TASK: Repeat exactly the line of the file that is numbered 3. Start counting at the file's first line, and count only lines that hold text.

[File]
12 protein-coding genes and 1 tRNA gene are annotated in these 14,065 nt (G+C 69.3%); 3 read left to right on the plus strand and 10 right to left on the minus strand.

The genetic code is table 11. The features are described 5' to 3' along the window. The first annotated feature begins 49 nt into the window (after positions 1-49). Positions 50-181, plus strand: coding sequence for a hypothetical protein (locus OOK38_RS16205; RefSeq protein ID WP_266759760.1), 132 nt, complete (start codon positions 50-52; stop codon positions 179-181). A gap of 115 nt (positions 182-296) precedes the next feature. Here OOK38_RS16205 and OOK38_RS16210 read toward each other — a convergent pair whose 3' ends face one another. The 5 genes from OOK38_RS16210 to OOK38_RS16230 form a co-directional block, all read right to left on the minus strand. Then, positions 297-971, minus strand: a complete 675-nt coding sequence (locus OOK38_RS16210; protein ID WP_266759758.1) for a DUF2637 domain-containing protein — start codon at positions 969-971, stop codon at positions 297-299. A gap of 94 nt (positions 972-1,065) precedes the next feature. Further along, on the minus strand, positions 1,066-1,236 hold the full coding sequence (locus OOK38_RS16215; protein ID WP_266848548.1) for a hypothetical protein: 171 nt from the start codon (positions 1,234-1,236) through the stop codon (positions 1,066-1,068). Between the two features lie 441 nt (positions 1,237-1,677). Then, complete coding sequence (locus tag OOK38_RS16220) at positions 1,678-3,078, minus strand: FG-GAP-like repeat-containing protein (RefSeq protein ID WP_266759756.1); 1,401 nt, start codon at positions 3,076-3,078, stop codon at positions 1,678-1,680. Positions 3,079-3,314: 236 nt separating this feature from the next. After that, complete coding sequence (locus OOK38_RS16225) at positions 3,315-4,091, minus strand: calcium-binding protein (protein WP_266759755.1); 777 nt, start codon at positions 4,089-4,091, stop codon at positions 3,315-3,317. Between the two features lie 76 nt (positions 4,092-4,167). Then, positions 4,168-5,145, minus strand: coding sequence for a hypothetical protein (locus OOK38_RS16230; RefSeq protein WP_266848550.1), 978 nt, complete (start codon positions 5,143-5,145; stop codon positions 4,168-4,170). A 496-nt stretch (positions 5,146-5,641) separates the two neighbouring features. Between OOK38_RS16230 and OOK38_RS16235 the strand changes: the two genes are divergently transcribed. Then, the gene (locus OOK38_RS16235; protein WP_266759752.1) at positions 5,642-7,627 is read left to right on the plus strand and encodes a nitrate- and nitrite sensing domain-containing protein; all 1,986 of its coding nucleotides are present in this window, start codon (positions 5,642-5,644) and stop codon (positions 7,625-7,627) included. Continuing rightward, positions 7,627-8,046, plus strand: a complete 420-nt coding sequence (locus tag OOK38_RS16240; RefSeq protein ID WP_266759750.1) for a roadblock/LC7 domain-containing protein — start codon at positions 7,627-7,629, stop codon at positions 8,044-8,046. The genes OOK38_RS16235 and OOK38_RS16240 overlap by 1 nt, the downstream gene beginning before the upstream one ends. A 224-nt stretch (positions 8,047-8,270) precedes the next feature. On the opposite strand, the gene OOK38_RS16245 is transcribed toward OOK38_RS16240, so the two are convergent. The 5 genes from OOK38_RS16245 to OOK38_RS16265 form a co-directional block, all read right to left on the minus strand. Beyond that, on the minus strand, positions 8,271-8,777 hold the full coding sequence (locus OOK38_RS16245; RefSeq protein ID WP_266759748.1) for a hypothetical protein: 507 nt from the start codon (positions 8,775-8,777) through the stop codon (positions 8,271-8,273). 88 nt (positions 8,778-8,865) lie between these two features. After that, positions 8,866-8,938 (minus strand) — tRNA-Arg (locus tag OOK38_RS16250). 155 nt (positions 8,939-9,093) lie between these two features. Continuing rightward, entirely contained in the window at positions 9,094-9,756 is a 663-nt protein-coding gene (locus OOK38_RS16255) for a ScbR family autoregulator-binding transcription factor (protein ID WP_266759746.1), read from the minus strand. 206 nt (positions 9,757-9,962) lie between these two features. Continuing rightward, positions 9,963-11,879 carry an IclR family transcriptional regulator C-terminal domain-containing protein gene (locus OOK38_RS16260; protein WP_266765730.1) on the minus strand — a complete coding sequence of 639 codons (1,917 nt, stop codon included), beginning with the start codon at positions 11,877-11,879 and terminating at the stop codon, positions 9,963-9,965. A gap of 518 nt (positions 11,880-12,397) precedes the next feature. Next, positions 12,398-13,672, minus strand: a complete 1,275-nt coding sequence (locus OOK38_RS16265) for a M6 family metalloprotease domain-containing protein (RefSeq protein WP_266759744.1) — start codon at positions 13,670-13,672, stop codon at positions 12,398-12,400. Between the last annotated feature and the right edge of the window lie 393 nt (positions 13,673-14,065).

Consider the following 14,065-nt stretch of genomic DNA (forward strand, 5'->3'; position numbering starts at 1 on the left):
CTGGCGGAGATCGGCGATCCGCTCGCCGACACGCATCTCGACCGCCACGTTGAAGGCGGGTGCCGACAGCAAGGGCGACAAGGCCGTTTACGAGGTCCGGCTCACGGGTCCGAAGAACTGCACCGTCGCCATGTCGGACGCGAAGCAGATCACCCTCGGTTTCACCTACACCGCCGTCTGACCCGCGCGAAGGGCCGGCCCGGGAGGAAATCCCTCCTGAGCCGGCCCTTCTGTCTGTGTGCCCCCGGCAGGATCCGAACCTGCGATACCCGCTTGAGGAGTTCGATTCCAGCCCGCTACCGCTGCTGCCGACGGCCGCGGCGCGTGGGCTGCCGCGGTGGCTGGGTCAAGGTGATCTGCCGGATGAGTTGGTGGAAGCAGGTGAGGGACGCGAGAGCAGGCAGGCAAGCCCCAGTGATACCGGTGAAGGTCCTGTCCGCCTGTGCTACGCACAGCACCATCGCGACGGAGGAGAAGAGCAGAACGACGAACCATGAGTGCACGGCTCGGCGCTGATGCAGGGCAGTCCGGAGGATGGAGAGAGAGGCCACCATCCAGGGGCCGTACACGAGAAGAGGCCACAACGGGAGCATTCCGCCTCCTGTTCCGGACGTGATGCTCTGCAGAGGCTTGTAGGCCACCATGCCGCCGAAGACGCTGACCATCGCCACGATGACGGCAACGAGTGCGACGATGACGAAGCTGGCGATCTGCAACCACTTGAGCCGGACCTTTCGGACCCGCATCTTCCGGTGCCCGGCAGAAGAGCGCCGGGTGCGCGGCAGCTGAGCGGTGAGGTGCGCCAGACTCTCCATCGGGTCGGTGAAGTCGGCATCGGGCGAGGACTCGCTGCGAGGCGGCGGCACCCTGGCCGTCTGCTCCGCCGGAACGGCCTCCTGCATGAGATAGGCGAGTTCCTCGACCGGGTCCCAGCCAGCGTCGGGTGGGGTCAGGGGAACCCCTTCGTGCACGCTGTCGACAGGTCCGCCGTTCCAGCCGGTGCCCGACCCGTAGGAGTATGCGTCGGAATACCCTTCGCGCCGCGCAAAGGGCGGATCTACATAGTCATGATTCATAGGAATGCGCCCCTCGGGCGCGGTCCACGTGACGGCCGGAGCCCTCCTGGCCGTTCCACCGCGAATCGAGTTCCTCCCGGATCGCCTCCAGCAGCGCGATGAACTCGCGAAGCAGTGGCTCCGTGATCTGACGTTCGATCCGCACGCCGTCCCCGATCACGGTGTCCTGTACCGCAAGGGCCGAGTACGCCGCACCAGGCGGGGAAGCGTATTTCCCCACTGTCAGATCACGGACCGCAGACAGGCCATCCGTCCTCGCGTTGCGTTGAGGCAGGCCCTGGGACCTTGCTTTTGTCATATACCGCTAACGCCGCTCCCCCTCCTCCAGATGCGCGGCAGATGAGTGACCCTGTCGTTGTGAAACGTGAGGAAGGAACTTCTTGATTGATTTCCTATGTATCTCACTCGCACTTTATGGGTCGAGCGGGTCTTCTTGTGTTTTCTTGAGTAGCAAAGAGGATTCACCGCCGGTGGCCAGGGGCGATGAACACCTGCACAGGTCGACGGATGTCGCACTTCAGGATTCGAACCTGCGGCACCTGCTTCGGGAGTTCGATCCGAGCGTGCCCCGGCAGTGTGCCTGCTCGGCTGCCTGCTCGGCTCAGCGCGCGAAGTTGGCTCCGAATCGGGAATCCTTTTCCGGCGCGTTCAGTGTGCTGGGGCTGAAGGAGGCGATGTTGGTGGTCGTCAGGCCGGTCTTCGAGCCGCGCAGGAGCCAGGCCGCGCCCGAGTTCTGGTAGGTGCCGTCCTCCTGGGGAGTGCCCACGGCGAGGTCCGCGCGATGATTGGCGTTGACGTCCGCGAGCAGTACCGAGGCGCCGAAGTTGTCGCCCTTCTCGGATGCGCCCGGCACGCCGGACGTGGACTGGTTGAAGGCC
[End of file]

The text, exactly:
Consider the following 14,065-nt stretch of genomic DNA (forward strand, 5'->3'; position numbering starts at 1 on the left):